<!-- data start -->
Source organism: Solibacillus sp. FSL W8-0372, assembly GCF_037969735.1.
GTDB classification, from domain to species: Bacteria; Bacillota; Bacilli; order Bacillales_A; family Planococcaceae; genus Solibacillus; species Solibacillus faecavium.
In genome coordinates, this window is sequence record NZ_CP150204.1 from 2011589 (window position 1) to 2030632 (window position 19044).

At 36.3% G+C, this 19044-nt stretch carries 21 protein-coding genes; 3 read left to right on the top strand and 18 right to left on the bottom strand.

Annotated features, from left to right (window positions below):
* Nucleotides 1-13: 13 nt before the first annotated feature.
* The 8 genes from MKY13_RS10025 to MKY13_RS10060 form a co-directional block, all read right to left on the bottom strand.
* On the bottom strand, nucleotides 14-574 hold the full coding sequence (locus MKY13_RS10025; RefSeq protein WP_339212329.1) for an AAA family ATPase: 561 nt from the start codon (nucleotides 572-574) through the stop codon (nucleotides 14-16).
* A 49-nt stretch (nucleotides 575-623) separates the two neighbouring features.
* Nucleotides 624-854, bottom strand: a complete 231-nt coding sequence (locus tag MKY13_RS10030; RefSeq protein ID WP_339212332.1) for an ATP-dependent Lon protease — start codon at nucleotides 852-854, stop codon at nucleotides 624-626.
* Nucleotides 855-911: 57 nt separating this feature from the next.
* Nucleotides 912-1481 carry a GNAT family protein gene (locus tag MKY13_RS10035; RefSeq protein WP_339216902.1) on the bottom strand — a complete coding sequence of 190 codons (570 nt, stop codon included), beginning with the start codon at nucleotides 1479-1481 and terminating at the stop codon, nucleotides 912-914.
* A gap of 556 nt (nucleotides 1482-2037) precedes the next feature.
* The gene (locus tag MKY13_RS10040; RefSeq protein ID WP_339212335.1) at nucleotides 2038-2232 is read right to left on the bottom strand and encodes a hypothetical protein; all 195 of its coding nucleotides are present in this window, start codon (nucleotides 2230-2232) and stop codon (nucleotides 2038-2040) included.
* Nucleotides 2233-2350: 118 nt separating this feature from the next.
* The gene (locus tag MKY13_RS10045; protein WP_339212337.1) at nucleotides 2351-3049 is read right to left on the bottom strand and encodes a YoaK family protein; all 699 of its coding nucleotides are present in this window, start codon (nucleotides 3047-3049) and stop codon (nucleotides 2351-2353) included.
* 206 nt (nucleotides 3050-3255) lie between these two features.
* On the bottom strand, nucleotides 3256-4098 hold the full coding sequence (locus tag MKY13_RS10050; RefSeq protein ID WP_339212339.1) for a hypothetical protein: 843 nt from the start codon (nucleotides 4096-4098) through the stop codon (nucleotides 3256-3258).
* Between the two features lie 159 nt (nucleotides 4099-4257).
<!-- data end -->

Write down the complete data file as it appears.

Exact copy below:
Source organism: Solibacillus sp. FSL W8-0372, assembly GCF_037969735.1.
GTDB classification, from domain to species: Bacteria; Bacillota; Bacilli; order Bacillales_A; family Planococcaceae; genus Solibacillus; species Solibacillus faecavium.
In genome coordinates, this window is sequence record NZ_CP150204.1 from 2011589 (window position 1) to 2030632 (window position 19044).

At 36.3% G+C, this 19044-nt stretch carries 21 protein-coding genes; 3 read left to right on the top strand and 18 right to left on the bottom strand.

Annotated features, from left to right (window positions below):
* Nucleotides 1-13: 13 nt before the first annotated feature.
* The 8 genes from MKY13_RS10025 to MKY13_RS10060 form a co-directional block, all read right to left on the bottom strand.
* On the bottom strand, nucleotides 14-574 hold the full coding sequence (locus MKY13_RS10025; RefSeq protein WP_339212329.1) for an AAA family ATPase: 561 nt from the start codon (nucleotides 572-574) through the stop codon (nucleotides 14-16).
* A 49-nt stretch (nucleotides 575-623) separates the two neighbouring features.
* Nucleotides 624-854, bottom strand: a complete 231-nt coding sequence (locus tag MKY13_RS10030; RefSeq protein ID WP_339212332.1) for an ATP-dependent Lon protease — start codon at nucleotides 852-854, stop codon at nucleotides 624-626.
* Nucleotides 855-911: 57 nt separating this feature from the next.
* Nucleotides 912-1481 carry a GNAT family protein gene (locus tag MKY13_RS10035; RefSeq protein WP_339216902.1) on the bottom strand — a complete coding sequence of 190 codons (570 nt, stop codon included), beginning with the start codon at nucleotides 1479-1481 and terminating at the stop codon, nucleotides 912-914.
* A gap of 556 nt (nucleotides 1482-2037) precedes the next feature.
* The gene (locus tag MKY13_RS10040; RefSeq protein ID WP_339212335.1) at nucleotides 2038-2232 is read right to left on the bottom strand and encodes a hypothetical protein; all 195 of its coding nucleotides are present in this window, start codon (nucleotides 2230-2232) and stop codon (nucleotides 2038-2040) included.
* Nucleotides 2233-2350: 118 nt separating this feature from the next.
* The gene (locus tag MKY13_RS10045; protein WP_339212337.1) at nucleotides 2351-3049 is read right to left on the bottom strand and encodes a YoaK family protein; all 699 of its coding nucleotides are present in this window, start codon (nucleotides 3047-3049) and stop codon (nucleotides 2351-2353) included.
* 206 nt (nucleotides 3050-3255) lie between these two features.
* On the bottom strand, nucleotides 3256-4098 hold the full coding sequence (locus tag MKY13_RS10050; RefSeq protein ID WP_339212339.1) for a hypothetical protein: 843 nt from the start codon (nucleotides 4096-4098) through the stop codon (nucleotides 3256-3258).
* Between the two features lie 159 nt (nucleotides 4099-4257).